Category Archives: The NCAA

“Who’s seriously there for the master’s?”

A reminder that the NCAA is all about heppin’ the kids:

In two weeks, the N.C.A.A.’s primary legislative body, the Division I Council, will vote on a measure that could severely restrict graduate transfers. The proposed rule change would require that colleges accepting graduate transfers be docked a scholarship the next year if the transfer does not earn his secondary degree within a year.

So as graduate transfers have continued to increase — there were 124 this season in men’s basketball, according to the website GradTransferTracker, including a handful who were key contributors on N.C.A.A. tournament teams — and as programs have found value in them as a quick fix that suits both team and player, the new rule is seeking to discourage them by effectively adding a tax on programs that accept such players.

“That’s really draconian,” Rodney Fort, a sports economist and professor of sports management at the University of Michigan, said of the rule change. “This is like losing a scholarship from an N.C.A.A. penalty.”

… Justin Sell, the athletic director at South Dakota State who led the Division I transfer working group that developed the proposal, said that too often graduate transfers in men’s basketball and football had little interest in obtaining graduate degrees.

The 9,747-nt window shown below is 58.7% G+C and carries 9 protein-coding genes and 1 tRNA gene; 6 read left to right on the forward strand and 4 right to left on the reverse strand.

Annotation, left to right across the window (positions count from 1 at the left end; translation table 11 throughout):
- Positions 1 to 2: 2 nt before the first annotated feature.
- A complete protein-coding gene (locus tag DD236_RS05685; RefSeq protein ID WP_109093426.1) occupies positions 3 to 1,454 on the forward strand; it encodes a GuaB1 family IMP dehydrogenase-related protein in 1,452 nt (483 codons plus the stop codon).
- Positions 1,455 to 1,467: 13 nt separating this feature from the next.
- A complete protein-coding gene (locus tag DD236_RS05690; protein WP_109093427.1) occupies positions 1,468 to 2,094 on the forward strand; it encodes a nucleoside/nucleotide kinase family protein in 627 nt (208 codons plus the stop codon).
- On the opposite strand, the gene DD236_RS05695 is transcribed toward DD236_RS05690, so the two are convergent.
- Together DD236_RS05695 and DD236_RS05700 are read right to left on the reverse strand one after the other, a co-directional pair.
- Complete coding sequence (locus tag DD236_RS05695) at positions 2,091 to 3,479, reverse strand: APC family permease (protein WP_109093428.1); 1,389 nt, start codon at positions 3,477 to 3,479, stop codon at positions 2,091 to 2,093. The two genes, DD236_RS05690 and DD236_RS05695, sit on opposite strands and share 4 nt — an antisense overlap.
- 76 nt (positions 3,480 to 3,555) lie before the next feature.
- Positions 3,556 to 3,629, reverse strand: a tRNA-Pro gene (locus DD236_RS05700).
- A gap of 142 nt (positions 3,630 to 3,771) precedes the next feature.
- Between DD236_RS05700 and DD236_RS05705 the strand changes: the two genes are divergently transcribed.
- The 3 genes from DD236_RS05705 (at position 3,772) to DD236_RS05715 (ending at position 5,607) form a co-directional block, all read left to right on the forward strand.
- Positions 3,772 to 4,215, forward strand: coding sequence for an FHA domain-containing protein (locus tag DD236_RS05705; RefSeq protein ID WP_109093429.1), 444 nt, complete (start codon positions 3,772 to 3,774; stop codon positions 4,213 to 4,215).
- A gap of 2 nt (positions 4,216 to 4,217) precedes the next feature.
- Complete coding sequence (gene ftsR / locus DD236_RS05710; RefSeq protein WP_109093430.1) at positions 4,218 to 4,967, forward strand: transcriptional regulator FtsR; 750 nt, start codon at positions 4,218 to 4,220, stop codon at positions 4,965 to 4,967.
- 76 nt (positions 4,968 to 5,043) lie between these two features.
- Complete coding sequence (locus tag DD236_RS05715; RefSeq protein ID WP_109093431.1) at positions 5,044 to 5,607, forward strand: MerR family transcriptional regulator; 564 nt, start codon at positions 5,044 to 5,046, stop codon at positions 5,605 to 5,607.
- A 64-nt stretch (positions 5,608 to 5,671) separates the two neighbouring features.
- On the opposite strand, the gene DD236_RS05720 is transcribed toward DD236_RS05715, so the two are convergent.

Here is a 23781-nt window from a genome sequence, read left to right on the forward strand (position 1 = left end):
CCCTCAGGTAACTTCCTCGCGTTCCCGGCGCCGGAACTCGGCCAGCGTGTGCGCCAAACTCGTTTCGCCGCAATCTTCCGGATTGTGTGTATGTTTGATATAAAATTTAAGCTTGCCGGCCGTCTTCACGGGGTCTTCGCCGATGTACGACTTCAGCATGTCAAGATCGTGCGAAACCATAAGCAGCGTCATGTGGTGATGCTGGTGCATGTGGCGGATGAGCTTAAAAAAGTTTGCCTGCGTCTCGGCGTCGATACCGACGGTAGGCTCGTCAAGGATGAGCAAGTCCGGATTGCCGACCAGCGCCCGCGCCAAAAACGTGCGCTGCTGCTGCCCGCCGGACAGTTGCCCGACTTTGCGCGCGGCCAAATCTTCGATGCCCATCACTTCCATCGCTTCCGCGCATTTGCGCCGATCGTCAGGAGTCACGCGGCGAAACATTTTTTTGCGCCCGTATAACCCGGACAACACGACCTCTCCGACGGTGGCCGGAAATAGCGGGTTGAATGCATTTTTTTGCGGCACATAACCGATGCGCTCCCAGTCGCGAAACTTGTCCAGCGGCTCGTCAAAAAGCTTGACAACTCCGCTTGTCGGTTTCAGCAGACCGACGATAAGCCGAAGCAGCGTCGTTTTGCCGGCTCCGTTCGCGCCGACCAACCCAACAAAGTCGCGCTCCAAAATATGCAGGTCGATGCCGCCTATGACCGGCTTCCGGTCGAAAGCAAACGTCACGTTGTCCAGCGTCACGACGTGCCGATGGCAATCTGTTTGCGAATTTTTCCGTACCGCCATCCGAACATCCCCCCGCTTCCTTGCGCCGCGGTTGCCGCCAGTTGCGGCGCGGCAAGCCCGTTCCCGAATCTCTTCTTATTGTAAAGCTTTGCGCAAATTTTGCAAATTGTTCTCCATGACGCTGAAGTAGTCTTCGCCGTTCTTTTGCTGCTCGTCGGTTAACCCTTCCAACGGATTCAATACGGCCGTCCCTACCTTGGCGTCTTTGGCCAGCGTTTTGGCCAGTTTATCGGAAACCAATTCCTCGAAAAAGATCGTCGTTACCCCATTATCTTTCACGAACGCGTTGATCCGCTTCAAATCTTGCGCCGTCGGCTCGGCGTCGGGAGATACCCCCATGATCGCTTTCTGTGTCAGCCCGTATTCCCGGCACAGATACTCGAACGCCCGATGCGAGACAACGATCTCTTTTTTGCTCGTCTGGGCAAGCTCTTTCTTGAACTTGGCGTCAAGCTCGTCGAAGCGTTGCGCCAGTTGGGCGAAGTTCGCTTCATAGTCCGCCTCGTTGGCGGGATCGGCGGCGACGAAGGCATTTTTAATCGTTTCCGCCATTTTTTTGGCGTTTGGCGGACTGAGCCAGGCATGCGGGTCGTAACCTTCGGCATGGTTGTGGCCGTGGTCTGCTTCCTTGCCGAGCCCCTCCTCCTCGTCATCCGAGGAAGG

“We really want to protect against the football player who is done and leaves in December and the basketball player who is done and leaves in March,” Sell said. “A lot of students are looking to use it to play another year. Who’s seriously there for the master’s?”

Yeah, if there’s one thing schools are concerned about, it’s sham decisions.  What I love about Sell’s reasoning is the way he conveniently pretends the players are operating in a vacuum here, as if the coaches who take in these kids are mere accidental bystanders as they’re looking to play another year.  It takes two to tango, last time I checked.

But if you really want to gauge the hypocrisy of this, you don’t have to look very far.  For one thing, the new rule only applies to three sports, football, women’s basketball and men’s basketball.  Gee, what a funny coincidence.  Second, they know it’s bullshit.

Sell conceded objections about practicality (many graduate programs take two years to complete) and fairness (the rule does not apply to athletes who compete as graduate students without transferring) were fair, but said his group’s intent was to “manage behavior.”  [Emphasis added.]

“When you’re trying to manage behavior and put together policies and rules in trying to create ethical behavior and integrity, there are challenges to that,” Sell said. “It’s really hard to police integrity.”

To put that highlighted point another way,

If managing behavior is the major concern here, then why isn’t the rule going to be applied to all graduate student-athletes, not just those who seek to transfer?

I think we all know the answer to that.